Allison Stokke: Finding her way

Finding her way for Allison Stokke was not the easiest of things to accomplish. After blasting into fame due to a photo posted online, Stokke had to deal with unwanted attention from internet trolls and excessive exposure. For a kid still in high school and just wanting to master the sport of pole vaulting, becoming a viral sensation was the last thing on her list of to do’s

Who is Allison Stokke?

Allison Stokke was born and raised in California by parents, Allan (a lawyer) and Cindy Stokke. As a youngster, Allison competed in gymnastics nationally but early on found the sports was not for her, even though she was achieving success.

Finding her way, Stokke found pole vaulting was her passion. She felt she had what it took to succeed and began to hone her craft and quickly rose in the ranks to become one of America’s youngest in the sport. At the age of 15, stoke succeeded in jumping 12.5 feet.

As Stokke entered her high school freshman year, she pushed harder and began setting records. In 2004 Stokke beat her own record jumping 12 feet, 8 inches and then later beat that record by jumped 13 feet, 5.75 inches.

As her senior year got under, the juggling of school and training was tough on the star athlete. It was at this time that Allison began to generate both national and international attention in the sport of pole vaulting. As she rose to the top of her sports, she again set a new personal best of 13 feet, 6.75 inches, however, things were about to change, and not for the better.

The now famous photo

In 2007, life was good for the high schooler, however, while in completion, a photographer took a picture of Stokke, who was 17 at the time, as she was in line waiting her turn to jump. The photograph was posted online and later reposted on a blog site that catered to men wanting to view pictures of younger women.

This saw Stokke becoming an internet sensation, for all the wrong reasons as the caption under her blog posted picture was demeaning. It led to Allison having to deal with trolls and unwanted attention, taking her focus away from the sport and having to lean on her father for legal support in dealing with the trolls and constant republishing of her picture. The original photographer threatened legal action for the picture to be removed from the blog, but for Alisson, it was too late, and the damage was done, the internet owned her picture, and little could be done about it.

The positive to come from this was a warning to young women by CBC Sports about how easy it can be to have young women who are vulnerable become public figured. The segment focused on the dangers and negative effects of the internet and social media. The hope was that in doing so, young women would become more educated on those risks and act appropriately to prevent them from happening.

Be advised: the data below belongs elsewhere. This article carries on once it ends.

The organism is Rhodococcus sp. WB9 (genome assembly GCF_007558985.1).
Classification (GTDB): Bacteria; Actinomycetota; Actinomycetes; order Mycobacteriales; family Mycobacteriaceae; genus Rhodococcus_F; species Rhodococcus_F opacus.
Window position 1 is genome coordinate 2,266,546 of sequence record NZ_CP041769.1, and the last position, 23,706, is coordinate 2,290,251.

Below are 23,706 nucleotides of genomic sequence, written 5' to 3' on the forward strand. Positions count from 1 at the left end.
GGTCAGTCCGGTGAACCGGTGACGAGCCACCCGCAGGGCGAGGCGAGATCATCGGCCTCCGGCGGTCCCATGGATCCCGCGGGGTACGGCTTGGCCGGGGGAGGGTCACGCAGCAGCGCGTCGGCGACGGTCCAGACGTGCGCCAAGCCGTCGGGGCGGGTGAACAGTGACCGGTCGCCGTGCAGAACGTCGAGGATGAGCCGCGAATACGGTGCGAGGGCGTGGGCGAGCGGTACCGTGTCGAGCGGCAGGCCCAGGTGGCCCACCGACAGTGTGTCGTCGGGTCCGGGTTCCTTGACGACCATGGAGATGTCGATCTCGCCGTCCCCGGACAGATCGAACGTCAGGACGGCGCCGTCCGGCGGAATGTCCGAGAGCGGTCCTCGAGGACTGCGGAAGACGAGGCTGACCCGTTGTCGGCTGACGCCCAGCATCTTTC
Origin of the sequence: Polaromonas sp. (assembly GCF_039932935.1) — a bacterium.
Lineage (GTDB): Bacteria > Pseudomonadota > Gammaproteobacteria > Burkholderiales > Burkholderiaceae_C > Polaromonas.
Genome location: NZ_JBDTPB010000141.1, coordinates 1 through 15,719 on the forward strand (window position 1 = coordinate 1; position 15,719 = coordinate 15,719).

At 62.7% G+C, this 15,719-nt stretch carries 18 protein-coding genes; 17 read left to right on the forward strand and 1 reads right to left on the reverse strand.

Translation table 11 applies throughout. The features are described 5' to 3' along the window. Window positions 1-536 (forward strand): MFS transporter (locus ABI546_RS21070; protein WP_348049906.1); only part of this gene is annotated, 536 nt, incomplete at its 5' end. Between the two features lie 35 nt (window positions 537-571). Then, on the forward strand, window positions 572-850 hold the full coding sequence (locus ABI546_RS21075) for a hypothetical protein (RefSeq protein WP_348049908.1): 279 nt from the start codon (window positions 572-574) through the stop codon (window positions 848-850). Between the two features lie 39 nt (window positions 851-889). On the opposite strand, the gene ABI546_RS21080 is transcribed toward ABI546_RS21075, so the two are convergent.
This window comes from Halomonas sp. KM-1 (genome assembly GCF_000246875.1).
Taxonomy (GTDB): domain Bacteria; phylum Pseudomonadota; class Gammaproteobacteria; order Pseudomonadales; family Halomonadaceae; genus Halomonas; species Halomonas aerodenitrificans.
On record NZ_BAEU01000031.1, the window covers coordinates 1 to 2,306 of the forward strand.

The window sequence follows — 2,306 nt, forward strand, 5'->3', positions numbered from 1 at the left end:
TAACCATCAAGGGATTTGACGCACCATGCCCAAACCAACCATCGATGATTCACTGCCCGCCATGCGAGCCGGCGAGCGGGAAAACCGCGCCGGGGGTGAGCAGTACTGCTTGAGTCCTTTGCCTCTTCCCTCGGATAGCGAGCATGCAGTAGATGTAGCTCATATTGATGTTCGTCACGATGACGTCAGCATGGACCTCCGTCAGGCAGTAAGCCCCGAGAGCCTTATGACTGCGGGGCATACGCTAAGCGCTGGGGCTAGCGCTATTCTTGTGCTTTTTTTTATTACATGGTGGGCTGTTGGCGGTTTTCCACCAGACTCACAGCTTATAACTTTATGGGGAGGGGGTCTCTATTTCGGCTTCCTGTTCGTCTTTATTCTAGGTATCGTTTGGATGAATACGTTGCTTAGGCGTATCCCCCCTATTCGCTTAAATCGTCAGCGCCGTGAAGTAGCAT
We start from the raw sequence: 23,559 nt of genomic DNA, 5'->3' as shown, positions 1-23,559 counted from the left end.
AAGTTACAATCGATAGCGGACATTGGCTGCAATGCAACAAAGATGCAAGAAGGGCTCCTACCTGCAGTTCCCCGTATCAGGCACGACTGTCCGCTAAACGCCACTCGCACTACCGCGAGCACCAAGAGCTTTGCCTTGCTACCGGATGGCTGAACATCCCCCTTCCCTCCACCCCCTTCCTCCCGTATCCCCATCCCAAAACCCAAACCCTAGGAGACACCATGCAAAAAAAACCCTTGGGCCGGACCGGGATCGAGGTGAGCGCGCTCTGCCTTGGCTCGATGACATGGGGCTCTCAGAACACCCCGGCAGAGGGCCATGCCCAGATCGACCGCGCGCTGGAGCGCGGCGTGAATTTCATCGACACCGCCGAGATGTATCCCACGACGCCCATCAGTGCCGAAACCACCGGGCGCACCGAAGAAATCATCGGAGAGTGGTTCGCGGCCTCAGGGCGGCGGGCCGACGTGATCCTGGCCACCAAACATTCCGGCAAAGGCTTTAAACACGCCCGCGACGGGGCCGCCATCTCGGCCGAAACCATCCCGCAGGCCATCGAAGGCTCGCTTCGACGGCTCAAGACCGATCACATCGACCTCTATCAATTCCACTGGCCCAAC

Allison Stokke

Allison Stokke is, perhaps, one of the more baffling cases of a truly inspiring and talented sports athlete, who never quite made it. Today, the 28-year-old is rather unfairly remembered for being a high school sex-symbol, which in actuality, she should be remembered for her talent, and what could have been.

A Promising Athlete

Stokke was born and raised in California in 1989 and took up pole vaulting at her local high school (Newport Harbor High School). By 15, she had won the US title, with an inspiring jump of 12ft. 6in (3.81m). Her amazing achievements would continue, smashing the record in 2004, and then again in 2005 with her 13ft. 5.3 in (4.11m) vault. Even after breaking a leg, this young athlete would go on the win the CIG California State Meet, twice.

Smashing records was what this athlete should have been celebrated for. However, in an era of rapidly advancing internet technology and social media, she gathered some rather unfortunate and unwarranted attention instead. In 2007, at the age of 17, Stokke (whilst waiting for her turn to vault) was snapped. The innocent enough photo made it onto the “With Leather” blog, and its audience of young men went wild.

The demeaning and sexualized comments Stokke faced certainly took their toll on her. Stalkers, television interviews and doors to modelling careers all opened for Allison, and that took the focus away from the young woman’s sports.

Not Meant to Be

Despite releasing a YouTube video about how to perfect your pole vaulting techniques (intended as a way of turning the focus on her back to sport) the comments continued. Even a CBS piece on the tribulations of the “abuse” didn’t stop the internet from commenting on her body, rather than her skills.

Her efforts in the sport were enough to win her a scholarship to university, and whilst there she continued to smash the record books. In the end, she graduated with a master’s degree in sociology and began to prepare for the London Olympic games in 2012. Unable to clear the 14ft heat, she was failed to make the team.

Having failed to make the Olympic Games, Stokke finally gave in to the demands from the modelling industry in 2015 (although only fitness modelling) posing for Nike, as well as working with Go Pro, Uniqlo, and Athleta. Now involved with US golfer, Rickie Fowler, Allison Stokke leads a quieter life, although she has taken up golfing herself alongside continued vaulting and still hopes to one day end up at the Olympic Games.

As for her achievements in pole vaulting, Stokke’s personal best (achieved in 2012) stands at 14ft. 3.5in (4.36m), which would have been enough to see her make the 2012 London Olympics, had that been her Olympic Trial attempt.

Today, Stokkes doesn’t gather the media attention she used to, although, with 6 million views, her GoPro YouTube videos show that there’s a lot of people still interested in Allison, and happily, for the right reasons. Perhaps there is still a second chapter which is yet to be written for this former American track and field great.

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